The term “rugged individualist” conjures the idea of the man or woman living apart from and independent of society, yet human beings cannot survive above the most primitive level without the support of and the products of society.  Likewise societies tend to languish, stagnate, and eventually collapse if they crush individuality and creativity.

A vital culture needs to support both genius and individuality and cooperative effort.  Without both, it has no future… and yet, today, all too many on the left denigrate the contribution of the outstanding individuals and all too many on the right denigrate the role of a productive and cooperative society.

Post-Idea America

Early in August, the author Neal Gabler wrote an article in The New York Times, in which he observed that “we are living in an increasingly post-idea world – a world in which big, thought-provoking ideas that can’t be instantly monetized are of so little intrinsic value that fewer people are generating them and fewer outlets are disseminating them, the Internet notwithstanding.”  He contends that this is largely so because we are drowning in information and that the informational version of Gresham’s Law is at work, in that the mass of trivial information pushes out significant information, and because, within that mass of trivia, there is so much that confirms what we think is so that most people do not look or quest beyond their conformational biases, each of us is actually living in a smaller universe than did previous generations, even though the amount of information is infinitely larger.  He concludes by pointing out that society has historically been changed by “big ideas,” such as those of Einstein, Keynes, Freud, and Darwin, and that while there are currently thinkers who offer equally “large” and provocative ideas, those ideas are being lost in the ocean of trivia… and that society is already suffering and will continue to do so.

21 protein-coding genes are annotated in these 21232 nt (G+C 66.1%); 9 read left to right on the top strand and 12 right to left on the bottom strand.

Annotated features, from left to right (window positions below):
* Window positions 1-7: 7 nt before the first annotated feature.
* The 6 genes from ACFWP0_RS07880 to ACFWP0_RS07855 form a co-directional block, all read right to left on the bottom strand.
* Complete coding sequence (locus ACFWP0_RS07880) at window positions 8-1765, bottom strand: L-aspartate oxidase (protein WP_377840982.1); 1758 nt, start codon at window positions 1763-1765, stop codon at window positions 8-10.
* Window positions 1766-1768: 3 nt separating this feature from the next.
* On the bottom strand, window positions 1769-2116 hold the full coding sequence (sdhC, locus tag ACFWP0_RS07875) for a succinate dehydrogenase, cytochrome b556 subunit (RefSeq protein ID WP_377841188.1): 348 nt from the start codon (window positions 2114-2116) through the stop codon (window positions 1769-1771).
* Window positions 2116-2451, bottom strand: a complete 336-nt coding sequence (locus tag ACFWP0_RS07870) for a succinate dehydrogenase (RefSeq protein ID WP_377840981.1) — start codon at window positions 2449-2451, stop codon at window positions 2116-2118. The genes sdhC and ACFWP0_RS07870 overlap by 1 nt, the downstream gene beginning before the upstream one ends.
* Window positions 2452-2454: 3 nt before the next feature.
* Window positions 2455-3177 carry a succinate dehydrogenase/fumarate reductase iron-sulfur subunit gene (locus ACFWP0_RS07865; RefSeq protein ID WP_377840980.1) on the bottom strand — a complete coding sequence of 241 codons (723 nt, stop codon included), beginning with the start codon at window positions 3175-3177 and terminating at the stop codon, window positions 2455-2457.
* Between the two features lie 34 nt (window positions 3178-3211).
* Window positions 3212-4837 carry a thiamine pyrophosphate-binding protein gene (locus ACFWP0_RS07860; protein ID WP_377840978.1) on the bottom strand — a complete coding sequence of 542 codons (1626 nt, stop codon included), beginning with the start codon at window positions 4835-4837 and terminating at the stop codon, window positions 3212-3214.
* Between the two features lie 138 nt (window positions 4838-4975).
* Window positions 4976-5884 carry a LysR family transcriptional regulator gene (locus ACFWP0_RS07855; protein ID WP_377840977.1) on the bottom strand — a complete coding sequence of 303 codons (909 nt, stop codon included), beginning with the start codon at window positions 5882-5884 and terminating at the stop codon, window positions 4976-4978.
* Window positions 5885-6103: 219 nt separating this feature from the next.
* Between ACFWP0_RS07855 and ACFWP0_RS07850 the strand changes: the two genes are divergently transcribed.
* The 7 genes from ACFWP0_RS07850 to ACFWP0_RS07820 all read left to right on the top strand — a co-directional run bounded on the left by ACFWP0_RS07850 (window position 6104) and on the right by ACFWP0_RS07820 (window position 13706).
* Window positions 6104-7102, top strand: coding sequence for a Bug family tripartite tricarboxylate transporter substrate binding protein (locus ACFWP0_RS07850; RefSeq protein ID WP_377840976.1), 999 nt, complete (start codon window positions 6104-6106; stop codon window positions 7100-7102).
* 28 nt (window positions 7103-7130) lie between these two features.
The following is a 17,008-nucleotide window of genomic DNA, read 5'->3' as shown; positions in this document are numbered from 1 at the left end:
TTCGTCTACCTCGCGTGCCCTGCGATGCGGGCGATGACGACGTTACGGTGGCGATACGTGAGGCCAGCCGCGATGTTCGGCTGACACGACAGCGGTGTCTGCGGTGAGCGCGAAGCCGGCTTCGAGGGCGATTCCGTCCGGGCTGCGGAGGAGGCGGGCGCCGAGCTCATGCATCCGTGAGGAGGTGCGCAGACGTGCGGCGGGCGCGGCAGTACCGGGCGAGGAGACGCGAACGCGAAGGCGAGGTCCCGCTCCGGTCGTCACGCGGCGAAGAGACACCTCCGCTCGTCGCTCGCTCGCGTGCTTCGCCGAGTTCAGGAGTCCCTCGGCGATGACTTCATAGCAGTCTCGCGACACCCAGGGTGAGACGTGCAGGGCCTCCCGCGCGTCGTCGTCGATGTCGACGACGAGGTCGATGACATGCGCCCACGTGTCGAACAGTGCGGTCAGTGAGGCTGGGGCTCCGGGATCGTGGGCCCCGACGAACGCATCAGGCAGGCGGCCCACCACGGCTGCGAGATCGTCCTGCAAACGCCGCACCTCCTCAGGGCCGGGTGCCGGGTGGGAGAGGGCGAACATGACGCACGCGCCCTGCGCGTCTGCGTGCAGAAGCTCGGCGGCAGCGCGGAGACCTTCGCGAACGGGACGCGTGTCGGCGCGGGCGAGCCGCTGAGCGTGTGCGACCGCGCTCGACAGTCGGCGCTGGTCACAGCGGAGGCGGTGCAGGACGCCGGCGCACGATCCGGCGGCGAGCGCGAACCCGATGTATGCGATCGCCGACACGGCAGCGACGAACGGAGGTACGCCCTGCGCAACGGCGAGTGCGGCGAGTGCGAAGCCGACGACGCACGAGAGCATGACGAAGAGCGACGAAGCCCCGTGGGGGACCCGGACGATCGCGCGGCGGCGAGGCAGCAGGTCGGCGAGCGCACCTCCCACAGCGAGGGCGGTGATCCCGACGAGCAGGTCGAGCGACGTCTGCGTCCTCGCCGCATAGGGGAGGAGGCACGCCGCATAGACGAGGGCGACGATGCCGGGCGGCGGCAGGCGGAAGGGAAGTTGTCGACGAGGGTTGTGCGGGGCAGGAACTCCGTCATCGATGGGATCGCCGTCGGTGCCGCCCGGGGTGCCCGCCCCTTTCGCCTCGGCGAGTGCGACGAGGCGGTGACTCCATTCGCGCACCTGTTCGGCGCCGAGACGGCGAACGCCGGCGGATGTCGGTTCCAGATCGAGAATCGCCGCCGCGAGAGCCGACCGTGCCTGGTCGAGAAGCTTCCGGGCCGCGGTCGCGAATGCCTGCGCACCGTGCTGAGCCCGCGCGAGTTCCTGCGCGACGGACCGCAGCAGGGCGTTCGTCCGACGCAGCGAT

I don’t dispute any of Gabler’s points, and, in fact, find his observations and assessments, if anything, far too moderate, but I also believe that he minimizes two other aspects of the problem – the fact that the total mass of information acts as insulation to keep people from having to come to grips with ideas and facts at variance with their beliefs and the equation of “profitable ideas” with great ones.

Because the mass of information is so great, its very volume encompasses a range of correct data, generalizations, beliefs, anecdotes, examples, falsehoods, misrepresentations, and inaccuracies, the sum total of which creates the impression that all points of view and all ideas on a subject have equal value… or that the individual has every right to pick that information with which he or she is comfortable.  In the past, when information channels and sources were much narrower, there was a far higher percentage of “new” ideas and information that challenged existing beliefs reaching the average person.  While, in many cases, even “correct” new information or ideas were initially rejected, out of those challenges and questions emerged new perspectives and often new ways of looking and society and even the universe. Now… the new ideas are still out there… more often than not, adrift in a sea of trivia and indifference.

And… there is indeed one new “great” idea in American society, although it’s actually anything but new, but has rather undergone a re-birth, and that is the thought that no idea is of great worth unless it can be monetized profitably.  This is a central theme of the right wing of American politics today, that the profitability of government and business are paramount. Unhappily, it’s also an idea that is at the core of the left wing as well, even as the liberal left denies it.  But when the liberals make the argument that the wars in the Middle East should be stopped on monetary grounds, they’re essentially agreeing with the conservatives, in that they’re stating that social programs should be monetized, and that their worth lies in the amount of money applied to such programs.  In underlying principles, that’s no different from saying that no product is good unless it’s profitable.

Yet Galileo certainly wasn’t wealthy, nor Copernicus, nor Socrates, nor Freud, nor Einstein, nor Darwin… nor the majority of great thinkers in history.  Very, very few of the great artists were wealthy, either.  Few of the founding fathers of the United States died wealthy, either, for all their great ideas… So why do we spend so much time today idolizing the rich and famous?

Have we forgotten what greatness and great ideas are?  Or have we just reached the point where we as a society either fear them or can comfortably ignore them?


The More Things Change…